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Psychoanalytic anthropology

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Psychoanalytic anthropology is an approach to anthopology based upon the insights of Sigmund Freud and other psychoanalysts as applied to social and cultural phenomena. Adherents of this approach often assumed that techniques of child-rearing shaped adult personality and that cultural symbols (including myths, dreams, and rituals) could be interpreted using psychoanalytical theories and techniques. The latter included interviewing techniques based on clinical interviewing, the use of projective tests such as the TAT[1] and the Rorschach, and a tendency towards including case studies of individual interviewees in their ethnographies. A major example of this approach was the Six Cultures Study under John and Beatrice Whiting in Harvard's Department of Social Relations. This study examined child-rearing in six very different cultures (New England Baptist community; a Philippine barrio; an Okinawan village; an Indian village in Mexico; a northern Indian caste group; and a rural tribal group in Kenya).[2]

Some practitioners look specifically at mental illness cross-culturally (George Devereux) or at the ways in which social processes such as the oppression of ethnic minorities affect mental health (Abram Kardiner), while others focus on the ways in which cultural symbols or social institutions provide defense mechanisms (Melford Spiro) or otherwise alleviate psychological conflicts (Gananath Obeyesekere).[3] Some have also examined the cross-cultural applicability of psychoanalytic concepts such as the Oedipus complex (Melford Spiro).[4]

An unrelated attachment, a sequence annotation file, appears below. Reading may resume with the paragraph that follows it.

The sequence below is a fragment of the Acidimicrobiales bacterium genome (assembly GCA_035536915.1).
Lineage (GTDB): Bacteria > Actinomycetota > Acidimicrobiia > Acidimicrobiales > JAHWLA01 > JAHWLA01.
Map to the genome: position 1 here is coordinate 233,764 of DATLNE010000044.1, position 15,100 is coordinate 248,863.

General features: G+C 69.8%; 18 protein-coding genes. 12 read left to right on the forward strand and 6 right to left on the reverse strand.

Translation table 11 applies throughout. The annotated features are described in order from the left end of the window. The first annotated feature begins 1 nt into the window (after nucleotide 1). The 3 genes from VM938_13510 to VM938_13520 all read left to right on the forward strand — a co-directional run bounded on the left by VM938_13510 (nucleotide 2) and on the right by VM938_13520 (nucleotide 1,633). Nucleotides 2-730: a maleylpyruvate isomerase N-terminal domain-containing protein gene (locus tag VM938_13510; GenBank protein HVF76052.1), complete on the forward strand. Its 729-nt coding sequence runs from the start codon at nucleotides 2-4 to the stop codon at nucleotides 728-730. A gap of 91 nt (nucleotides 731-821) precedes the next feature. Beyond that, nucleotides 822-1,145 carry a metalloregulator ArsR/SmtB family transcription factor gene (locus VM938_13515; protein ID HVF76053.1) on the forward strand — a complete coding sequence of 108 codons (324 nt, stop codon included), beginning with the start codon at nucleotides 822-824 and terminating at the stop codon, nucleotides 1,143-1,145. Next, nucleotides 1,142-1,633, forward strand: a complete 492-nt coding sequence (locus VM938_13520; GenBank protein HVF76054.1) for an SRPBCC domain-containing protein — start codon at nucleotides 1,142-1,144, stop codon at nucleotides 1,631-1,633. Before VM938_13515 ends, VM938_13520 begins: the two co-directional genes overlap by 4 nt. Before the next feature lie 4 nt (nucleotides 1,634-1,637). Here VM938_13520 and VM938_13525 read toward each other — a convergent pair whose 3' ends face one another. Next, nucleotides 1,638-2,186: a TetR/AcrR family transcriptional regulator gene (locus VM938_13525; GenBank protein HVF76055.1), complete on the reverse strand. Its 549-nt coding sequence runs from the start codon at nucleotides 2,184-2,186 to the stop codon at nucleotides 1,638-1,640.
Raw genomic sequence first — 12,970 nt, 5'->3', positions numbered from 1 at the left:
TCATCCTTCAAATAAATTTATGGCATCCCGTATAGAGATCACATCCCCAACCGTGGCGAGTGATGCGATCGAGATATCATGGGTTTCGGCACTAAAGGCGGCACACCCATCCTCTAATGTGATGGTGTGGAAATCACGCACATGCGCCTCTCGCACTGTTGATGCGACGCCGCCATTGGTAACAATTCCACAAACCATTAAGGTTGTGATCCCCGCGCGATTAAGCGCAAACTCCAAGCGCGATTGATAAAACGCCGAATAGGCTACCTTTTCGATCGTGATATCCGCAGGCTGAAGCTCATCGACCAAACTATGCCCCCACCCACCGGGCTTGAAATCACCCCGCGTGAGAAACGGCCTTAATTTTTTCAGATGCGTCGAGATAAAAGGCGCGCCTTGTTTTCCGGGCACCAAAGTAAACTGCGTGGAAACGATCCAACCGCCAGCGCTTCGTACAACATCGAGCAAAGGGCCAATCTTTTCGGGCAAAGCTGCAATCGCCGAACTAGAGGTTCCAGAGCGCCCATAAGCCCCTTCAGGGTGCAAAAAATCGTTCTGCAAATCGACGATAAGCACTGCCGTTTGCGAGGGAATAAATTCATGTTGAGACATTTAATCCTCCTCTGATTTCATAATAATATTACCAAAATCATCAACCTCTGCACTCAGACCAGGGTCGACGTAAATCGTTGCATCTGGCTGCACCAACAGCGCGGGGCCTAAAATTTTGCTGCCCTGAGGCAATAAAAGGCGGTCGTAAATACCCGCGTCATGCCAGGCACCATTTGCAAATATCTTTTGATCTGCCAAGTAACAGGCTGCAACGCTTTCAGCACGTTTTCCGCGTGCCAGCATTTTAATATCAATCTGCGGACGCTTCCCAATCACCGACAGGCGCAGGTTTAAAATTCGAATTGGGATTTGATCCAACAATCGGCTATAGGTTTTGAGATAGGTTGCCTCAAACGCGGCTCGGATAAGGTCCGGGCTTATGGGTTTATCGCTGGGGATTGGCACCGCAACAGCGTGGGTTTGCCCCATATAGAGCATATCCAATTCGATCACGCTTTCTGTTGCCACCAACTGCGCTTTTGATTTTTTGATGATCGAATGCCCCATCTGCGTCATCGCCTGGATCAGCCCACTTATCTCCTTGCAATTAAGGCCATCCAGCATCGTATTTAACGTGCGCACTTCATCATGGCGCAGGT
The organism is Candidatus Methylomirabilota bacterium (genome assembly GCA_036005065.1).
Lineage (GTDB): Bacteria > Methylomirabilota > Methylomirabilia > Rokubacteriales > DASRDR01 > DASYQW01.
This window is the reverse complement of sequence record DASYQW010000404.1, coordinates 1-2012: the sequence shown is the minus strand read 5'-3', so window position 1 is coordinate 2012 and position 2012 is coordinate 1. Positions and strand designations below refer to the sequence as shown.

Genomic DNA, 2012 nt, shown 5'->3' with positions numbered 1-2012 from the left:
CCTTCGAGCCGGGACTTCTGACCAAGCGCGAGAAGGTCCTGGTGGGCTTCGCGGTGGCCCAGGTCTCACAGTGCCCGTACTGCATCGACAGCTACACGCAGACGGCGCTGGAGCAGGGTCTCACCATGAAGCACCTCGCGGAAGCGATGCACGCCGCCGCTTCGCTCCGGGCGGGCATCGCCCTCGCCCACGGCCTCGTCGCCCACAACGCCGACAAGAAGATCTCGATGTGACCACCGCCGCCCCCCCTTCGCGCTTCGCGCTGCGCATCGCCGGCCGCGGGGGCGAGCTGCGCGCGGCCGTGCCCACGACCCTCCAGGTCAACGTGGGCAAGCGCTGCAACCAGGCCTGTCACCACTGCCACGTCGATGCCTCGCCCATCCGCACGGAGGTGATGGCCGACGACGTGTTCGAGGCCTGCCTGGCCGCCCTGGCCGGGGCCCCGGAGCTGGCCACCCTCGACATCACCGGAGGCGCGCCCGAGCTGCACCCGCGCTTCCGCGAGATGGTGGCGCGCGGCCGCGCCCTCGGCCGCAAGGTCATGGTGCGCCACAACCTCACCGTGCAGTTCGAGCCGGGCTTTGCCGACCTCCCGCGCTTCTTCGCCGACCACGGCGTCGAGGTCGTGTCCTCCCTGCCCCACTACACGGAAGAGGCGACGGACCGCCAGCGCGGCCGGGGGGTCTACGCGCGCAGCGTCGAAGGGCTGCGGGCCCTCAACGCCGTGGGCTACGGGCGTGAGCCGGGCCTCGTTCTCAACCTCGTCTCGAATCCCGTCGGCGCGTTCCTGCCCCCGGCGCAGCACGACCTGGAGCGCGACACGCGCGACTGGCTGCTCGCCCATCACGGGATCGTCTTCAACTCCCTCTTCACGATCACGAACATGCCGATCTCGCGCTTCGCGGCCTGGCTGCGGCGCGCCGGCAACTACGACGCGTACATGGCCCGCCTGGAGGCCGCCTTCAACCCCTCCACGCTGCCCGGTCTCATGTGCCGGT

Others who might be considered part of this school are a number of scholars who, although psychoanalysts, conducted fieldwork (Erich Fromm) or used psychoanalytic techniques to analyze materials gathered by anthropologists (Sigmund Freud, Erik Erikson, Géza Róheim).

Because many American social scientists during the first two-thirds of the 20th century had at least a passing familiarity with psychoanalytic theory, it is hard to determine precisely which ones should be considered primarily as psychoanalytic anthropologists. Many anthropologists who studied personality (Cora DuBois, Clyde Kluckhohn, Geoffrey Gorer) drew heavily on psychoanalysis; most members of the "culture and personality school" of psychological anthropology did so.

In recent years, psychoanalytic and more broadly psychodynamic theory continues to influence some psychological anthropologists (such as Gilbert Herdt, Douglas Hollan, and Robert LeVine) and have contributed significantly to such approaches as person-centered ethnography[5] and clinical ethnography.[6] It thus may make more sense to consider psychoanalytic anthropology since the latter part of the 20th century as more a style or a set of research agendas that cut across several other approaches within anthropology.

See also: Robert I. Levy, Ari Kiev.


See alsoEdit

ReferencesEdit

  1. Murray, H. A. (1943). Thematic Apperception Test. Cambridge, MA, Harvard University Press.
  2. Whiting, Beatrice and John Whiting. 1975. Children of Six Cultures: a psychocultural analysis. Cambridge, MA: Harvard University Press.
  3. Obeyesekere, G. (1985). Depression, Buddhism, and the work of culture in Sri Lanka. In: Culture and depression: studies in the anthropology and cross-cultural psychology of affect and disorder. A. Kleinman and B. J. Good. Berkeley / Los Angeles, University of California Press: 134-152.
  4. Kilborne, B. and L. L. Langness, Eds. (1987). Culture and human nature: Theoretical papers of Melford E. Spiro. Chicago, University of Chicago Press.
  5. Levy, R. I. and D. Hollan (1998). Person-centered interviewing and observation in anthropology. Handbook of methods in cultural anthropology. H. R. Bernard. Walnut Creek, CA, Altamira Press: 333-364.
  6. Herdt, G. (1999). "Clinical ethnography and sexual culture." Annual Review of Sex Research 10: 100-119.

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